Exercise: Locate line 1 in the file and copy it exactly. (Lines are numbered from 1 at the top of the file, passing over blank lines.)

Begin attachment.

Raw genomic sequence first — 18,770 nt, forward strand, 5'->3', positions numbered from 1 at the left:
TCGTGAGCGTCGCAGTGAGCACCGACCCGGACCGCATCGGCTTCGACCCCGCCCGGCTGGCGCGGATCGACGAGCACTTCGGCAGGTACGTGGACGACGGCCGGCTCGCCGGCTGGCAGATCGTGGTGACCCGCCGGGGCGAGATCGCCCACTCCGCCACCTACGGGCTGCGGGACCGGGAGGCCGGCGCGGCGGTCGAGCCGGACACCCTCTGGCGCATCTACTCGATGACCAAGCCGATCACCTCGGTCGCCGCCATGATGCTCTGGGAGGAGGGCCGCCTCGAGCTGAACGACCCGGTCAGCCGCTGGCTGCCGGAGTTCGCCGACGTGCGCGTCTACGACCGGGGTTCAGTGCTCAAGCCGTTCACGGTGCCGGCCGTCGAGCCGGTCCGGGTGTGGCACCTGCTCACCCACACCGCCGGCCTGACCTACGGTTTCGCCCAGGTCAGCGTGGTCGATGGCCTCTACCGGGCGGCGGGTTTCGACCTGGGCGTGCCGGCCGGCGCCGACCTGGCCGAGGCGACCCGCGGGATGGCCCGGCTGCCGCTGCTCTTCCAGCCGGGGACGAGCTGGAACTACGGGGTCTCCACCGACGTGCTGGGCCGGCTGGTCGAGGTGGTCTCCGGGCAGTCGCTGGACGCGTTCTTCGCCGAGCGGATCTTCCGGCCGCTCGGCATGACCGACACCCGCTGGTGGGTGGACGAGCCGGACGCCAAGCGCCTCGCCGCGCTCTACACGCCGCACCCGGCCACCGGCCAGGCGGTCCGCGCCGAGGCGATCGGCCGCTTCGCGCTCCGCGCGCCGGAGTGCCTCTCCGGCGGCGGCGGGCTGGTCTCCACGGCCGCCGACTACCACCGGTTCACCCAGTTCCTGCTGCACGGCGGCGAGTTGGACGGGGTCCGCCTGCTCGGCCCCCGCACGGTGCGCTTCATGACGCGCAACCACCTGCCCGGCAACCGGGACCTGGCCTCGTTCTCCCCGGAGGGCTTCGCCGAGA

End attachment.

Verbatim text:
Raw genomic sequence first — 18,770 nt, forward strand, 5'->3', positions numbered from 1 at the left: